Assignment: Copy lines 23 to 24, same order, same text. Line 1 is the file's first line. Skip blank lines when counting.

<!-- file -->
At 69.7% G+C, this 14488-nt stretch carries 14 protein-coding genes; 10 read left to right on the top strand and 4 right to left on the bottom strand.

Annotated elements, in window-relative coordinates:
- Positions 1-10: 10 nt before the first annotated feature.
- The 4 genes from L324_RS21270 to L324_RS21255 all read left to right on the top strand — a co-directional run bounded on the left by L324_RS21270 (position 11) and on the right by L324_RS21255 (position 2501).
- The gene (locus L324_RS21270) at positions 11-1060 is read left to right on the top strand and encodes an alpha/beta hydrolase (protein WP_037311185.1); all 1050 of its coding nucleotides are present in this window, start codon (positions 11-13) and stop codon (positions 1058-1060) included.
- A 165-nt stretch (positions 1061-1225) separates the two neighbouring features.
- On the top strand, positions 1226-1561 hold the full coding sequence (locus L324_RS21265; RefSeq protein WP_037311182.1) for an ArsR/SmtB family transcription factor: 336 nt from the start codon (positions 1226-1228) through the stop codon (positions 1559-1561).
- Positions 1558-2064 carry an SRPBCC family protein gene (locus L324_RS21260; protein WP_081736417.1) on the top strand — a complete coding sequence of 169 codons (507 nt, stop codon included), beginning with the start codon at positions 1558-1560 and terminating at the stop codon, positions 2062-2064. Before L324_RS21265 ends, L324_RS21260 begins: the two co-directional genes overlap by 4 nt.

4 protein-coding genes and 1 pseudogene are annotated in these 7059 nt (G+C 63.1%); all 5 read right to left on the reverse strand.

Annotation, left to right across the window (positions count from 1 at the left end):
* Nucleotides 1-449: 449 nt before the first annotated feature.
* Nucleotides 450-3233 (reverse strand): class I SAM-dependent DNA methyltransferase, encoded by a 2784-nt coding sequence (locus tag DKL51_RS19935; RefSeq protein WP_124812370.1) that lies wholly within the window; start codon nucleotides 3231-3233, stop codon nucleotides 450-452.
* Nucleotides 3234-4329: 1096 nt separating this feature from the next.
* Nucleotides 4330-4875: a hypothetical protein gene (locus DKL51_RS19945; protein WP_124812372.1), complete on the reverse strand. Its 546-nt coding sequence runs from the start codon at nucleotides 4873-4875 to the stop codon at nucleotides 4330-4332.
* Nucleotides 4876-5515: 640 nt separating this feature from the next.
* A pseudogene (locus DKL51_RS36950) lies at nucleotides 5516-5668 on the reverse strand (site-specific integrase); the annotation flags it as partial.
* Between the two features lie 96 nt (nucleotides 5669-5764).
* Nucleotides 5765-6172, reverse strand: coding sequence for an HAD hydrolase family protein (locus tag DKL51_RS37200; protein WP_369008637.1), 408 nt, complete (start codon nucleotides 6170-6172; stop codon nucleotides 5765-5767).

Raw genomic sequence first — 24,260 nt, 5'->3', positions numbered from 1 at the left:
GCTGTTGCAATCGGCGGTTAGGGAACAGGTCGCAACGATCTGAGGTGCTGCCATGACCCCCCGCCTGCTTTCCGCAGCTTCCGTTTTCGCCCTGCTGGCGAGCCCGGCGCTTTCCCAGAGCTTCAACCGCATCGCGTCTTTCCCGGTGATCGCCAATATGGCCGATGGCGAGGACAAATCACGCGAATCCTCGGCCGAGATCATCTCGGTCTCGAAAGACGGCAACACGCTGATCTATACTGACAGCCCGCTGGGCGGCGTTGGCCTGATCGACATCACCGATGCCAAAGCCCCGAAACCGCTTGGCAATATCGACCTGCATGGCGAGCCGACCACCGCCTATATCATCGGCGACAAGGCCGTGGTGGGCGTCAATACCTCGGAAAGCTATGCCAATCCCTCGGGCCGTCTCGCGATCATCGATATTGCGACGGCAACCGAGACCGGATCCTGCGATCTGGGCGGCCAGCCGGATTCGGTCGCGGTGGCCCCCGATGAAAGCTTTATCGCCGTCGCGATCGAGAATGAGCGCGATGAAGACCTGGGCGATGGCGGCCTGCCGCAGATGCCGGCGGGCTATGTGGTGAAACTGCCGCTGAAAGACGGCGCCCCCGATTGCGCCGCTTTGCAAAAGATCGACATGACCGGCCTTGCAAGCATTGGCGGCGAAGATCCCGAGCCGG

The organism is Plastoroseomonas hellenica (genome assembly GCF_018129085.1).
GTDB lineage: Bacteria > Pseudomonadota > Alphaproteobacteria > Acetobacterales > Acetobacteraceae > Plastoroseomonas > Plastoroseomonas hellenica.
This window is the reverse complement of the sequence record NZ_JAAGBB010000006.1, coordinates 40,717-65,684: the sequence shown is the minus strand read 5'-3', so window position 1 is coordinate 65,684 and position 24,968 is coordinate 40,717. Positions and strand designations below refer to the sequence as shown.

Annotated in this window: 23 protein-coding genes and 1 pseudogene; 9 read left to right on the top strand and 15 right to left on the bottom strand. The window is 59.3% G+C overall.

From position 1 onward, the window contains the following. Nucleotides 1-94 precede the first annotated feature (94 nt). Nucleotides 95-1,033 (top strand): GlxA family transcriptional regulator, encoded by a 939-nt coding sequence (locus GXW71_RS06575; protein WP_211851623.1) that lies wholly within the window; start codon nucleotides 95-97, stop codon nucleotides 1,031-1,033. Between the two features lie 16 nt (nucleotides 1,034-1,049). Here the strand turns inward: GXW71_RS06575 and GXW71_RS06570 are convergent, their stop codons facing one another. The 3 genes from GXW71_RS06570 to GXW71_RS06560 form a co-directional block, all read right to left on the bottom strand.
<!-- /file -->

This window is the reverse complement of the sequence record NZ_JAAGBB010000006.1, coordinates 40,717-65,684: the sequence shown is the minus strand read 5'-3', so window position 1 is coordinate 65,684 and position 24,968 is coordinate 40,717. Positions and strand designations below refer to the sequence as shown.

Annotated in this window: 23 protein-coding genes and 1 pseudogene; 9 read left to right on the top strand and 15 right to left on the bottom strand. The window is 59.3% G+C overall.